Charleston has its several early-summer festivals, cursory commentary on which we are gradually completing elsewhere at this site, and Greensboro’s Eastern Music Festival, which we’ve covered more extensively, recently ended – the indefatigable William Thomas Walker’s reviews of the rest of those events will be posted here soon. In the Triangle, the midsummer doldrums have gripped the classical scene, but there are occasional twitches that give positive signs of life.

An outstanding example of creative programming presented by highly talented local artists occurred on August 2 in Carswell Recital Hall, where pianists Kent Lyman and James Clyburn, who represent, as it were, the new guard and the old guard at Meredith College, offered works for two pianos and piano four hands at a kick-off event for a weekend piano pedagogy workshop. The recital began with Schumann’s six Stücke in kanonischer Form, Op. 56; the formal title of this 1845 work is “Studien für den Pedal-Flügel,” from which it is clear that Schumann wrote it for the so-called pedal piano, a device that combined a standard piano with organ pedals. Since these things are as rare as hen’s teeth (and perhaps exist only in museums), the music is generally played in Debussy’s transcription for two pianos, although there have been other versions, including an 1888 “free arrangement” for piano trio by Theodore Kirchner that actually does better than Debussy in bringing out the pedal lines, which are often carried in the cello part. Lyman and Clyburn realized the score beautifully, delivering interpretations that were at once elegant, expressive, and well oiled.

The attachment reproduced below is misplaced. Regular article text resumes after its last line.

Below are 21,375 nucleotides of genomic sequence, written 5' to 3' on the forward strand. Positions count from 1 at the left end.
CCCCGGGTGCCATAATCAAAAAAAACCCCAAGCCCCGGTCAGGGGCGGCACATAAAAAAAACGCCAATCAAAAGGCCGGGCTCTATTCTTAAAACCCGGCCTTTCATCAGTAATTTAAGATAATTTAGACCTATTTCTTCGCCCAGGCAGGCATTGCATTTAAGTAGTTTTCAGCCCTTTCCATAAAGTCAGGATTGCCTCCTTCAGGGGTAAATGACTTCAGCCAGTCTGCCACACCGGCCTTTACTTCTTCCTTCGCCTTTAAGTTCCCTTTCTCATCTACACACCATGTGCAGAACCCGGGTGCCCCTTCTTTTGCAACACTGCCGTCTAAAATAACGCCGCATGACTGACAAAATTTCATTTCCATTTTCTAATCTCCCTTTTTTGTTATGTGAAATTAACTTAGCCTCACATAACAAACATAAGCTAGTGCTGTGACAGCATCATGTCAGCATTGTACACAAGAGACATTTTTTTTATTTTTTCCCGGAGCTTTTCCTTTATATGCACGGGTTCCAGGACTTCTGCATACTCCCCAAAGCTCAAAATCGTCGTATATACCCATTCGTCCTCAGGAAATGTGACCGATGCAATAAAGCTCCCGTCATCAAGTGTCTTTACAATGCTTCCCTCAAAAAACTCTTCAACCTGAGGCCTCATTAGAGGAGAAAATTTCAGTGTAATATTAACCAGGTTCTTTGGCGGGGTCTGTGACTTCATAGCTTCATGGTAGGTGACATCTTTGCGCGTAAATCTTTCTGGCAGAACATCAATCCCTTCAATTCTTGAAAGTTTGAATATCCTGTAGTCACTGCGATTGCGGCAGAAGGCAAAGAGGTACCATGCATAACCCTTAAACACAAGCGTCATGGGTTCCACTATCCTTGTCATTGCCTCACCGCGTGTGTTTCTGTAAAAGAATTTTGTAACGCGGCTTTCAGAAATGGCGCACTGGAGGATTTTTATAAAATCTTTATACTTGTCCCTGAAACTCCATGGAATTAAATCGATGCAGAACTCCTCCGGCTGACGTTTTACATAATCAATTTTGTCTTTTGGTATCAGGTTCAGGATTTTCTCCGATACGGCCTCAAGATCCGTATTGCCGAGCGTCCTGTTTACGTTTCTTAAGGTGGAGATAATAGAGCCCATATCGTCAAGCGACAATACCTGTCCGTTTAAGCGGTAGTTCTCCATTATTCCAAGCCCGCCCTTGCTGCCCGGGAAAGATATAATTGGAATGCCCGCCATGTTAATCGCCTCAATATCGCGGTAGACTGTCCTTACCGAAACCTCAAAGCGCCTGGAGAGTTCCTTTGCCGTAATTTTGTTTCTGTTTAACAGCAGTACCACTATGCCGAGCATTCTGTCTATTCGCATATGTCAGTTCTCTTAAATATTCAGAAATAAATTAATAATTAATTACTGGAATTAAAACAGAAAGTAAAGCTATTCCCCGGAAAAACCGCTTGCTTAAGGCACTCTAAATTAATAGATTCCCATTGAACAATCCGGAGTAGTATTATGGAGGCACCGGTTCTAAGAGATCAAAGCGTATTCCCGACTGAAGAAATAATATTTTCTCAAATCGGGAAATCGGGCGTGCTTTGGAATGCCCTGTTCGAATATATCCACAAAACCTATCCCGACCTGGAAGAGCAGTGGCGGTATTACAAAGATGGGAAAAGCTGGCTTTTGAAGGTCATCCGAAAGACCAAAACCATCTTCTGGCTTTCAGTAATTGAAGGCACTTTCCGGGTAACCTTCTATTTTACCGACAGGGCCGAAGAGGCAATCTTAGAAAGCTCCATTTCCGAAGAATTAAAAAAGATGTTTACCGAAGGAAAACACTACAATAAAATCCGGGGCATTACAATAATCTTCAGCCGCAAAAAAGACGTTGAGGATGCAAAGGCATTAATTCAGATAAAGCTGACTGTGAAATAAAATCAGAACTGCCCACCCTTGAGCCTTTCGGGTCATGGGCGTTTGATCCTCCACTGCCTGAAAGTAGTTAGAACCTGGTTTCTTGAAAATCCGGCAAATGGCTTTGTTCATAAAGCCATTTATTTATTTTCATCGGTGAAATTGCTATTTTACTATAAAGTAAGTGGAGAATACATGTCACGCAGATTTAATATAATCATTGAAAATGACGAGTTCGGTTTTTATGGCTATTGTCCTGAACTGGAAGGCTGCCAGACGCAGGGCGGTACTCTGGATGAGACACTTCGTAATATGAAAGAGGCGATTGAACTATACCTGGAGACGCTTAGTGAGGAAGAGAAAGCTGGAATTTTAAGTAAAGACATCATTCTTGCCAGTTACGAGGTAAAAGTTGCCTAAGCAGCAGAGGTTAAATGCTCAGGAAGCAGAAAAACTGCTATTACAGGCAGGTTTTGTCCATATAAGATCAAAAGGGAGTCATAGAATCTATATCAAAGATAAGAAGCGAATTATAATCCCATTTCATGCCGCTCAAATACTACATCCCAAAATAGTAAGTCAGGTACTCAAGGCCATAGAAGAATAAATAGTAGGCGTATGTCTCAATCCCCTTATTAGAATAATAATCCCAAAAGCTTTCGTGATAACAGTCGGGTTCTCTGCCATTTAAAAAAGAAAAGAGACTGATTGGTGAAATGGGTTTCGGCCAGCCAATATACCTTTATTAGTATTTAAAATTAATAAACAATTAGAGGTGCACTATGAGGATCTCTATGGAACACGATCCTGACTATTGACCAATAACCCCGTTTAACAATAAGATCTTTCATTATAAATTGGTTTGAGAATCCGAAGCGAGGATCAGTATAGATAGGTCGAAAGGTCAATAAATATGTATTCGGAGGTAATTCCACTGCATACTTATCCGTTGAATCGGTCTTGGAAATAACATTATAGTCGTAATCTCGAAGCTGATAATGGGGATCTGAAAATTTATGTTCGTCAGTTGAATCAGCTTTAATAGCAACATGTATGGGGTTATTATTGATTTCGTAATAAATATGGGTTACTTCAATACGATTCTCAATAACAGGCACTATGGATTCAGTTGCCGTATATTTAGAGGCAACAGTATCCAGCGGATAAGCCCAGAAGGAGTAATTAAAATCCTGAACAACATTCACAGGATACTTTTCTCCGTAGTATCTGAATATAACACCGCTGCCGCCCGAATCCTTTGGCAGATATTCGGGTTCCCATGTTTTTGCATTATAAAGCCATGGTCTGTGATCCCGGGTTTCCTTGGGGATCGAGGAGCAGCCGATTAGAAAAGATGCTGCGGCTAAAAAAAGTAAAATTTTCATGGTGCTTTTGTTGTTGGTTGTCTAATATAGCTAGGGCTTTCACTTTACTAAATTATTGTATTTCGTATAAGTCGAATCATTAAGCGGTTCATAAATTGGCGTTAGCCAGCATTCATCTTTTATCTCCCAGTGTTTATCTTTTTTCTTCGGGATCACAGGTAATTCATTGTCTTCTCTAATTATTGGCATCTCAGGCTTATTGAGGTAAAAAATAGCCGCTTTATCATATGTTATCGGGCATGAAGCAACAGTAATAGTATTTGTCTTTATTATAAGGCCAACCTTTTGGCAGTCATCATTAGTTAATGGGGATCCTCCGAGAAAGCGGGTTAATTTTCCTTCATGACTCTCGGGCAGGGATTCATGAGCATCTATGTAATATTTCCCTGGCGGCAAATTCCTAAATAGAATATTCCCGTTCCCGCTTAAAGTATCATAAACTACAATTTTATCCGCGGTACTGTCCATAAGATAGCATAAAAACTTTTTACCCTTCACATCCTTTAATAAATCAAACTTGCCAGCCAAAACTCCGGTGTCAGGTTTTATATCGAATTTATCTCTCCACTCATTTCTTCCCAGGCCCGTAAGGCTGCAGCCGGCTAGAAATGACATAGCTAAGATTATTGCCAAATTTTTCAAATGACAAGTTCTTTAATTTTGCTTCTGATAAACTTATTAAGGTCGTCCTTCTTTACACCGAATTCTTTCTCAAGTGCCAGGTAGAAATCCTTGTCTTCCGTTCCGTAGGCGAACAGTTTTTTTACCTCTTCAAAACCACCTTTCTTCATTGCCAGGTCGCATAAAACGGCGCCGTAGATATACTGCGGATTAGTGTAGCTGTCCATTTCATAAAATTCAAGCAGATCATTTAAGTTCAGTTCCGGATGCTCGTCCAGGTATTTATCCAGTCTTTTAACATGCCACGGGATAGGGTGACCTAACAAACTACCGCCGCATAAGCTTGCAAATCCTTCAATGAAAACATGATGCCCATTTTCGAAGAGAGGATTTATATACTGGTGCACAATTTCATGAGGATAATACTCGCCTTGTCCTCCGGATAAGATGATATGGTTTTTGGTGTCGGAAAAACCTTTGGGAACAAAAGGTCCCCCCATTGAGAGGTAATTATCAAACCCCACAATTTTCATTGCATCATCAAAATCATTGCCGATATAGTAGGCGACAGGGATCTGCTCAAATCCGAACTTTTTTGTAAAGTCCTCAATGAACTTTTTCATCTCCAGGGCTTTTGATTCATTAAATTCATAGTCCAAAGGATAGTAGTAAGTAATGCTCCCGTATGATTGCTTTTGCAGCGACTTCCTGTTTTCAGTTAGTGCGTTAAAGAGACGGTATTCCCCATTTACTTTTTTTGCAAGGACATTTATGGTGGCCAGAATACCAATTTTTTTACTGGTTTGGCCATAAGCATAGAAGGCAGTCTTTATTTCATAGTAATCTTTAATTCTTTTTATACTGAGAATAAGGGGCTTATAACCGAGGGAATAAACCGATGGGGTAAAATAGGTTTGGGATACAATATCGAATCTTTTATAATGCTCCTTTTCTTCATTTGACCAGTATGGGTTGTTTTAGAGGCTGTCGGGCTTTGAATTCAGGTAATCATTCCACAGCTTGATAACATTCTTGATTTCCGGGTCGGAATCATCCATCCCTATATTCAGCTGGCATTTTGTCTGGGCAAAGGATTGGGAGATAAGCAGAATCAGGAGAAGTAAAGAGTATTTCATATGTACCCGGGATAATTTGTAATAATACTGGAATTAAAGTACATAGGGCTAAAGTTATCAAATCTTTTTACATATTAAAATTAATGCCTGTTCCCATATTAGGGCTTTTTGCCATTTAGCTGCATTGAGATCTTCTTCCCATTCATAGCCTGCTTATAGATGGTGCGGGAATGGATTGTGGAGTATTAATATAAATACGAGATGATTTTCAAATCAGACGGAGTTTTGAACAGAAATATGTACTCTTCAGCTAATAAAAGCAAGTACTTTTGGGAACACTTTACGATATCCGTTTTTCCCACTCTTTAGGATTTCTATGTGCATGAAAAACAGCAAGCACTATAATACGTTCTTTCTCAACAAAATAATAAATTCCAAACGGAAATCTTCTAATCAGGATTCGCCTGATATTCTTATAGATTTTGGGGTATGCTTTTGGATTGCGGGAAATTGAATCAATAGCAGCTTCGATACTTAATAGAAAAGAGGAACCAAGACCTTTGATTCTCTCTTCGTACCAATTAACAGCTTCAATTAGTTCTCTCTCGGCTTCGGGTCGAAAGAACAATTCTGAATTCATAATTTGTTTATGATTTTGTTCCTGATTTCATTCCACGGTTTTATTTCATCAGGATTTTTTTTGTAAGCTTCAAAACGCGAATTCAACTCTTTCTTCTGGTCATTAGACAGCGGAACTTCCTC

Poulenc’s Sonata (1952-3) was written as a piano duet and was played that way, following an amusing introduction by Lyman, who gave an account of Charles Wadsworth’s explanation of what can happen when two people sit on the same narrow bench. The three-movement piece is light and gay and no more substantial than most of Poulenc’s other music that we’ve heard.

You’d think that any large-scale work by Dave Brubeck would be primarily jazz-oriented but “Points on Jazz” (begun 1958) has surprisingly many allusions to the classical world. (Brubeck’s oratorio Light in the Wilderness was first heard in Chapel Hill in the ’60s, so clearly he comes by his “serious” bent honestly.) The little jazz suite is an eight-part work based on a theme sketched as a tribute to the people of Poland that was later expanded for use by the American Ballet Theatre. It’s basically a theme with variations that are alternately seductive, charming, and profound but consistently appealing. Brubeck’s brother Howard is credited with the two-piano transcription, but the music is Dave B’s, and the performers made it their own.

The concert ended with a rollicking piano-duet transcription by Gregory Stone of Gershwin’s “I Got Rhythm.” The audience went away smiling, primed – no doubt – for what promised to be a stimulating weekend of lectures and seminars intended to recharge the batteries of the workshop’s participants before their students return in the fall.